Inside the Disney Board Deciding to Replace Bob Chapek with Bob Iger – The Hollywood Reporter

A day after Disney shocked Hollywood by unusually appointing Bob Chapek as CEO, sources with ties to the company say discontent among some board members has increased to the point that there had been discussion of Chapek’s replacement since the late June directors’ meeting in Florida.

At the time, sources said, several people on the board wanted to replace Chapek and appoint one of them, Nike president Mark Parker, as interim CEO while the search was underway. looking for a new long-term leader. But a source said Parker turned down the role even though the idea arose more than once. In addition to Parker, these sources said, General Motors chief executive Mary Barra also supported replacing Chapek at the June meeting. (Neither Parker nor Barra responded to requests for comment.)

At the time, Chapek made a series of moves that were widely mocked. Aside from the fierce public conflict over Scarlett Johansson’s compensation, Chapek’s overturning of Florida’s ‘No Gay Saying’ law initially angered Disney employees and later infuriated Governor Ron DeSantis. Another controversy erupted after Chapek fired Peter Rice, the well-regarded show and entertainment president. “Chapek picked up another negative news cycle when he was just getting back on the ground,” a longtime communications executive said at the time.

But sources say Board Chairman Susan Arnold is a Chapek supporter. “Susan sided with Chapek from the very beginning, even before [Iger] left,” said one. “She tried to put Iger back in his box. At each turn, she said, ‘Let Chapek run the company.’”

After Rice was fired, Arnold released an alleged unanimous statement of the board’s “trust and support” for Chapek. But many in the industry have noted that the board has yet to renew Chapek’s contract, which expires in February 2023. Once again, the industry’s top executives roll their eyes. surprised. “You let the CEO get it within a year of his contract expiring,” one industry power player said at the time. “That in itself is a statement of disapproval. A vote of confidence is meaningless.”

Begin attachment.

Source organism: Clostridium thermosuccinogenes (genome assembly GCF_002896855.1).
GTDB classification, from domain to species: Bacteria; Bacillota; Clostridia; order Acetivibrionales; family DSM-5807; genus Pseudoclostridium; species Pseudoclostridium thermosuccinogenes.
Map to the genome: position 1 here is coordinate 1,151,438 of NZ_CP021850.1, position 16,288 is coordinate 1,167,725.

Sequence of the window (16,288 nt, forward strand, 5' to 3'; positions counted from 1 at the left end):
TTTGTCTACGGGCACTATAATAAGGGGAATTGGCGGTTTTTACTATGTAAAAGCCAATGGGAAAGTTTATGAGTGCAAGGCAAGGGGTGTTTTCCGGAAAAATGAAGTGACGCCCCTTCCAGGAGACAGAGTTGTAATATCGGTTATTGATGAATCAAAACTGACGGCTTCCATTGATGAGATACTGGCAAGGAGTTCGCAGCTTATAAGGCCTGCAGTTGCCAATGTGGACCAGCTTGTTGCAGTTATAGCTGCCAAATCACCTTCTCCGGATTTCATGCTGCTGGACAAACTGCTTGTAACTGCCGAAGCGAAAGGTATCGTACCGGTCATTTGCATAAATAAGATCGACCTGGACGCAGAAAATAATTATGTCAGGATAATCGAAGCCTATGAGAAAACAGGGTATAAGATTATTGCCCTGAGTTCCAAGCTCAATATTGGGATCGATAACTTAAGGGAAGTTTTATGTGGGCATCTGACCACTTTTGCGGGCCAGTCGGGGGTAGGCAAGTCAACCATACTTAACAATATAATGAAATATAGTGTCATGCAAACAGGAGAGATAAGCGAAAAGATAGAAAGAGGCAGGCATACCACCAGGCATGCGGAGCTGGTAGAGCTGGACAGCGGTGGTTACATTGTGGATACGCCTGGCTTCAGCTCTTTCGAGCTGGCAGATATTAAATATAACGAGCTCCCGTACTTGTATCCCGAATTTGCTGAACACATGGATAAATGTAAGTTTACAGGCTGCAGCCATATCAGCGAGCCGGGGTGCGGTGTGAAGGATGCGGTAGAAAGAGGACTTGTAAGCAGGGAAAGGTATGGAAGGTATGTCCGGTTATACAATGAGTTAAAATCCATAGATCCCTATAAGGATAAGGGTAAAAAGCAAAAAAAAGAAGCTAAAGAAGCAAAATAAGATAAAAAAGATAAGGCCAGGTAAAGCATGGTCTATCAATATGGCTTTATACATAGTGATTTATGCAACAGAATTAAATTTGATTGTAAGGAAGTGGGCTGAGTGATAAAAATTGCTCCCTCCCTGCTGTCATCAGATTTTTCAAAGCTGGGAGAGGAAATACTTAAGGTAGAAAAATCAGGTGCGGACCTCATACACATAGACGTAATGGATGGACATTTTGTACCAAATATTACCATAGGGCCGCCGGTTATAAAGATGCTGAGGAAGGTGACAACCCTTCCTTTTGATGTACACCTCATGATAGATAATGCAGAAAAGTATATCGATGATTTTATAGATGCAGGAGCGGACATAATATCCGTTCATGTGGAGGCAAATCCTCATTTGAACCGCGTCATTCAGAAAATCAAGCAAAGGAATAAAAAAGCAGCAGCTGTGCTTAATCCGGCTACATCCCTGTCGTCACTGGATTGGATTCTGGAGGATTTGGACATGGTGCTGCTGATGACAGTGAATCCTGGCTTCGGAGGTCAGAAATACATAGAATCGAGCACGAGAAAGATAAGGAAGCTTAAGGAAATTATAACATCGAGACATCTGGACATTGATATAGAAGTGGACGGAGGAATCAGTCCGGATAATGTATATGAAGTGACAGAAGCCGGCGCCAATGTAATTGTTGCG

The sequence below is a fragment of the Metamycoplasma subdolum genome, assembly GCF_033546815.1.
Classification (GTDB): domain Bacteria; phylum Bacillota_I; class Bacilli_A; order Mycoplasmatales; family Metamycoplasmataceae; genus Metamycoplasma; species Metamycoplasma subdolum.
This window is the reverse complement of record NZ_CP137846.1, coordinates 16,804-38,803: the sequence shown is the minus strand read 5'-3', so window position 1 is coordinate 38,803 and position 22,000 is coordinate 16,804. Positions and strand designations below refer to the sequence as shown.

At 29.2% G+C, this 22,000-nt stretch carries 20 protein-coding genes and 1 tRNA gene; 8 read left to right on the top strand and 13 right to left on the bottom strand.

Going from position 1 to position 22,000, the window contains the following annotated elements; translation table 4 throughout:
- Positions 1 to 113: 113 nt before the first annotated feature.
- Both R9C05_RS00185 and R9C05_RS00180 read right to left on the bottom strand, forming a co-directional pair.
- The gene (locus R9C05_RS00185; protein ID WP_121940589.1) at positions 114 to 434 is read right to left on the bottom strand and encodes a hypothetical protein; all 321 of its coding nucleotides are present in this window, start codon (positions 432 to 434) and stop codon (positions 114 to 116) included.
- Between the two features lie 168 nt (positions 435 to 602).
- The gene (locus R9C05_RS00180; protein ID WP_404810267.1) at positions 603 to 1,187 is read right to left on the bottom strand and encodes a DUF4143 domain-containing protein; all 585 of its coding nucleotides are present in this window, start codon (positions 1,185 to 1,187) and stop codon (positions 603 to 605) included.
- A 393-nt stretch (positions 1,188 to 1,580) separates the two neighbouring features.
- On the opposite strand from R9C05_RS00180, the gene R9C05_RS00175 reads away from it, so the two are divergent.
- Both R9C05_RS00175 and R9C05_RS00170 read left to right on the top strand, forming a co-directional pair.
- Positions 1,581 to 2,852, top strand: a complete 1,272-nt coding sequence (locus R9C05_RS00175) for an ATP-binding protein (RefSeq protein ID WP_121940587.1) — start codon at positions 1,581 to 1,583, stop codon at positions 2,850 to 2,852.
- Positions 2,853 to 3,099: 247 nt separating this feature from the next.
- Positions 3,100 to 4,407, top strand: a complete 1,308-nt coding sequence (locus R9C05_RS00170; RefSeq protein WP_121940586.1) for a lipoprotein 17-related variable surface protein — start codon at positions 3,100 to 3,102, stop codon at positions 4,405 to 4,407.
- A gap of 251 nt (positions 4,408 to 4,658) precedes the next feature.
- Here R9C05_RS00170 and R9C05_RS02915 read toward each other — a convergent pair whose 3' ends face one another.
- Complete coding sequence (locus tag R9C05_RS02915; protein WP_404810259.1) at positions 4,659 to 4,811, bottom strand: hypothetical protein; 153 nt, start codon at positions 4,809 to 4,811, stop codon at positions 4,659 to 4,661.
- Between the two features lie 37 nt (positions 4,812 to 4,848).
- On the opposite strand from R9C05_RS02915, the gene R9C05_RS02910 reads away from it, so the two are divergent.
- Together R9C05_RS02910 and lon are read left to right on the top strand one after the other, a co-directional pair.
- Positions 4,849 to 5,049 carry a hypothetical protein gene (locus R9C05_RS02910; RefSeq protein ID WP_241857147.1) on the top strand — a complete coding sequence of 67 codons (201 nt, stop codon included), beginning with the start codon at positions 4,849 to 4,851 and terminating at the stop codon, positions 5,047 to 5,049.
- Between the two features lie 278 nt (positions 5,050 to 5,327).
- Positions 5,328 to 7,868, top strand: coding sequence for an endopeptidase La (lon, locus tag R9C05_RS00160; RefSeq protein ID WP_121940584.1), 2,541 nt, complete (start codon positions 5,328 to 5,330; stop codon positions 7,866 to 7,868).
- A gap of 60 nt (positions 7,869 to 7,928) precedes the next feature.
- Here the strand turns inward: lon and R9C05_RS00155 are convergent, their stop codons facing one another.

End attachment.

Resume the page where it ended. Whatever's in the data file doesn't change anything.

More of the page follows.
When the board discussed Chapek’s contract later that month, according to one account, some only wanted to extend the contract for two years. But Arnold argued that would cut Chapek too much. A deal appears to have been reached: Chapek’s contract was extended by three years but delayed, leaving his contract with a little over two years.

Meanwhile, discontent with Chapek has been growing, culminating in its most recent earnings call and a follow-up note to employees about hiring freezes, staff layoffs and cost cuts Other charges have caused deep anxiety in the company. Two senior sources – who felt they should have been forewarned – said they were completely blindsided by the memo and had to scramble to figure out what they could still spend money on and what has now. exceeding.

Throughout it all, Iger’s disapproval of Chapek was a secret to anyone. He is said to have warned at a December 2021 board meeting in New York, shortly before leaving the company, that Disney’s culture could be transformed negatively and quickly. That was the last time he spoke to Chapek.

In recent months, Iger has spent time settling on his investments, sailing a yacht, writing a book and even talking to producer Brian Grazer about a movie based on the book. Lucky 666: Mission Impossible Changes the War in the Pacific. Until his phone rang. That’s Susan Arnold. Iger hasn’t spoken to her since his last lunch with the board in New York last December.

When Chapek ended, even a source with Disney connections who was not a Chapek fan expressed shock at the way it went down. “He must not say goodbye or say, ‘I have decided to resign,'” the person said. Referring to reports that Rice was similarly fired after his own brief meeting with Chapek, the person added, “I bet you it broke Chapek’s record of firing Rice in the past year. seven minutes. They called [Chapek] and said, ‘You’re out. Our attorney will call your attorney.’ No statement from him, no comment from him, no grace. This is crazy.”

To current and even former Disney insiders, the change feels crazy, albeit welcomed. One said: “It’s amazing, in a weird way, it feels inevitable.” Another noted that Iger undertook a reorganization to undo the process imposed by Chapek, who had shifted financial decision-making from creative executives. “I’m glad he’s going to put things back the way they were,” the person said. “As if Chapek had never been there.” Iger and Chapek declined to comment.

Another Disney veteran commented on an amazing irony: “Bob Iger has messed up the succession at Disney for 15 years. When he finally did, it was a giant mess. that’s incredible [Iger] is the guy they chose to go back to. It speaks to his reputation and the lack of choice and incompetence of the board. How did they get to this place? How could this happen?”

Additional reporting by Alex Weprin.

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